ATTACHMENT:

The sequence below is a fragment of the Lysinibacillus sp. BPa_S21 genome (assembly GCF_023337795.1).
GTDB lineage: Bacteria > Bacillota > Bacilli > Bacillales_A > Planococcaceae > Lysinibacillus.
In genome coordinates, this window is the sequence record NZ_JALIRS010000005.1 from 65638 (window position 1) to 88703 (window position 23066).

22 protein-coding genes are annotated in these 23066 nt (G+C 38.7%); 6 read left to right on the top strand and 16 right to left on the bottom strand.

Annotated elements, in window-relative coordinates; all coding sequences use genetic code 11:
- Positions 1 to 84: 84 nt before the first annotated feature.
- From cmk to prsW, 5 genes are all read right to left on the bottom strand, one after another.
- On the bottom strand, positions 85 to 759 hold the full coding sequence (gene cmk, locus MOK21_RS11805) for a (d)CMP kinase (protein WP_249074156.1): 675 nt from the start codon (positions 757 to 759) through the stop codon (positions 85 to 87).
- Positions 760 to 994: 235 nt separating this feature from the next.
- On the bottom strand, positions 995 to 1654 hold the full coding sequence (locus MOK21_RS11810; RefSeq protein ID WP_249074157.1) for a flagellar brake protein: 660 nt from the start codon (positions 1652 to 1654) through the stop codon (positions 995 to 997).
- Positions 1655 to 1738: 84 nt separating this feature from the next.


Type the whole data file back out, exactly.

The sequence below is a fragment of the Lysinibacillus sp. BPa_S21 genome (assembly GCF_023337795.1).
GTDB lineage: Bacteria > Bacillota > Bacilli > Bacillales_A > Planococcaceae > Lysinibacillus.
In genome coordinates, this window is the sequence record NZ_JALIRS010000005.1 from 65638 (window position 1) to 88703 (window position 23066).

22 protein-coding genes are annotated in these 23066 nt (G+C 38.7%); 6 read left to right on the top strand and 16 right to left on the bottom strand.

Annotated elements, in window-relative coordinates; all coding sequences use genetic code 11:
- Positions 1 to 84: 84 nt before the first annotated feature.
- From cmk to prsW, 5 genes are all read right to left on the bottom strand, one after another.
- On the bottom strand, positions 85 to 759 hold the full coding sequence (gene cmk, locus MOK21_RS11805) for a (d)CMP kinase (protein WP_249074156.1): 675 nt from the start codon (positions 757 to 759) through the stop codon (positions 85 to 87).
- Positions 760 to 994: 235 nt separating this feature from the next.
- On the bottom strand, positions 995 to 1654 hold the full coding sequence (locus MOK21_RS11810; RefSeq protein ID WP_249074157.1) for a flagellar brake protein: 660 nt from the start codon (positions 1652 to 1654) through the stop codon (positions 995 to 997).
- Positions 1655 to 1738: 84 nt separating this feature from the next.